Rent Control is a BAD idea that's failed over and over again.
That's why 93% of economists - from the Left, Middle, and Right - agree that Rent Control is a terrible public policy. From New York City to San Francisco, cities that have implemented rent control have seen terrible side effects, ranging from scarce lower-income housing to disrepair and increased rents. In fact, cities with rent control list among the most expensive in the nation to rent in.
Rent Control would also discourage the development of new housing, which means further impediment to Portland's critical need for more affordable housing.
The Rent Control referendum contains reckless and dangerous provisions that would make it even more difficult to deal with dangerous tenants like drug dealers.
For example, the referendum sets the standard of 5 calls to the police before illegal or nuisance activity can be grounds for immediate removal.
The Rent Control referendum could trigger a massive devaluation of rental properties in Portland and shift the tax burden to homeowners.
In cities ranging from Berkeley, California to New York City, rent control has driven the value of rental properties down significantly. If this happened in Portland, we'd see a dramatic shift, driving property tax up for homeowners to compensate for the lost tax revenue from rental properties.
Rent Control won't lower anyone's rent. And, Portland's rental costs have actually been declining over the last several years.
This proposed ordinance does not lower rents, in fact it suggests a specific rate of increase for all rent. This is in direct contrast to available data that shows average rents in the Portland began to decline after peaking in June 2015. Since summer 2015, rents have been in a gradual but sustained decline.
The Rent Control referendum would not help lower-income people find housing. In fact, it would likely hurt renters at the lower end of the income scale.
By creating a more hostile environment for property owners, this proposed ordinance would discourage the development of new housing. This means more competition for fewer housing units, resulting in a market that favors landlords instead of tenants. With a cap on rental costs, this means things like credit scores and work history will become even more important to property owners when approving tenants. It is more likely that higher-income earners will be favored based on their ability to afford rent.
The Rent Control referendum would have a devastating impact on the building trades in Portland.
Rental units provide a huge boost to our blue collar workforce. Tradespeople are integral to improvements and upgrades to rental properties, but Rent Control would severely limit the amount of this work. When property owners are hit by the brutal financial tab from this referendum, they will invest less in upgrades. This hurts working people and will mean actual job loss in many cases.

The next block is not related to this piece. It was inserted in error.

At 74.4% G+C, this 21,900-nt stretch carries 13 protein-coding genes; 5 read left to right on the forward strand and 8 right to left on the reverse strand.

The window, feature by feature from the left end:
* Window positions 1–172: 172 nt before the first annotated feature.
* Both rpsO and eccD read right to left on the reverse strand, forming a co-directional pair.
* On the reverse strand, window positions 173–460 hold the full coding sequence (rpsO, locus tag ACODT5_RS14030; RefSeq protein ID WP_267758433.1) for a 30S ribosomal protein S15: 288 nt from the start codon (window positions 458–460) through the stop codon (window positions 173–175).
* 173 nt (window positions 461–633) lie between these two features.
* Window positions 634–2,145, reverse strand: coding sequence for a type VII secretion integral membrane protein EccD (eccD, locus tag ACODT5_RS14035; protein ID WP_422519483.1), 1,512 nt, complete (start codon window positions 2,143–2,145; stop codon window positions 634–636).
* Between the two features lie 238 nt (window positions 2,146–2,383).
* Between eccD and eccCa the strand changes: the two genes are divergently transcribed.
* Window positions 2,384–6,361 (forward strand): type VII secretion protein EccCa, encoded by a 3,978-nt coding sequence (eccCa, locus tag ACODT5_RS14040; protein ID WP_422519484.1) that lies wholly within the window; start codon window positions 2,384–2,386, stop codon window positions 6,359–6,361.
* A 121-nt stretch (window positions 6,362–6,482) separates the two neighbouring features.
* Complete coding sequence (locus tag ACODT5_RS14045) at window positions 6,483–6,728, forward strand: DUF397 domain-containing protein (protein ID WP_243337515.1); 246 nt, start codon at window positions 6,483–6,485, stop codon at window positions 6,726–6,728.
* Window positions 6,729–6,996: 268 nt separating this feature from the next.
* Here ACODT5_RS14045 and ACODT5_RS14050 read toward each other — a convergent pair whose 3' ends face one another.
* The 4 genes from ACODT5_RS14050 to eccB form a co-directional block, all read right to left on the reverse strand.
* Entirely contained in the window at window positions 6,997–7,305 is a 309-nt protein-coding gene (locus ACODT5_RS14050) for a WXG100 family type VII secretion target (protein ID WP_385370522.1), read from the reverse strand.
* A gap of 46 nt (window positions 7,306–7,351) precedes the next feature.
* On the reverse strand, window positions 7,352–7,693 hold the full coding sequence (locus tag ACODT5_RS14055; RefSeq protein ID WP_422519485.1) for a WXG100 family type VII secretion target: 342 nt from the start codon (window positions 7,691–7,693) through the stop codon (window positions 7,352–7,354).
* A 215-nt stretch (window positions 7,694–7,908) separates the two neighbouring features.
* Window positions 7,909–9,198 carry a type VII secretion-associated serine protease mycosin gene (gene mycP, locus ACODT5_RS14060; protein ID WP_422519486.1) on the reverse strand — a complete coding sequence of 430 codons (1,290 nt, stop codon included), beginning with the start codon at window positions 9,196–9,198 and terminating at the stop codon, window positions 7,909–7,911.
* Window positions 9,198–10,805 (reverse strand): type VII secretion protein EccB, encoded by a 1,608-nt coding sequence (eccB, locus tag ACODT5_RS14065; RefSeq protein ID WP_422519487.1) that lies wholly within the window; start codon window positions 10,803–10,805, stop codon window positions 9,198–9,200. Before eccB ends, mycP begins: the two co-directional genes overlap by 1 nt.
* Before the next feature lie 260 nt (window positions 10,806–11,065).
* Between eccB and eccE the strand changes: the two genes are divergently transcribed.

The Rent Control referendum would create a bureaucratic nightmare.
The proposed ordinance sets up a seven-member volunteer panel, and urges the placement of 4 tenants and only 1 landlord on the board. This volunteer panel would be responsible for dealing with rent increase and eviction disputes for more than 18,000 rental units in the city of Portland.
Additionally, proponents of Rent Control have proposed hiring two full-time City employees whose sole jobs would be administering the new rent control regime.
The Portland City Council has already rejected Rent Control, but a small group of extreme activists with no experience in housing policy are trying to do an end-around the council.
Last year, the Council reviewed Rent Control through an extensive and transparent process, and determined it would be bad for Portland. Now a small group of activists is attempting to circumvent public and open lawmaking by using the referendum process, bypassing public input and forcing a poorly-constructed law onto the city of Portland without any expert input. The author of the referendum is unknown, and it is unclear what if any background in housing policy the proponents of the referendum have. Additionally, proponents of Rent Control have made extensive efforts to deceive the public about the contents of the bill, and lobbied aggressively to prohibit the use of the ordinance language on the ballot - keeping voters from knowing exactly what is in the law.
The Rent Control referendum is in direct conflict with other tenant-protection provisions in Portland code, and likely at odds with State law.
For instance, the proposed referendum suggests five calls to the police as a way a landlord can remove a dangerous tenant. But existing law says if the police have to be called five times, the landlord is breaking the Disorderly House law by not keeping other tenants safe enough. This is just one example of the conflicting and poorly-written language of this proposed referendum.
If this reckless referendum passes, the City Council is barred by law from amending or repealing it for FIVE YEARS.
That's according to the City Code. This means the Council can't fix any of the conflicts or unintended consequences of this reckless bill. We'll be stuck with this terrible public policy for five years.
The Rent Control referendum is reckless and extreme, and it will cause far more harm than good for Portland. For these reasons and more, we urge you to vote NO on Rent Control in November.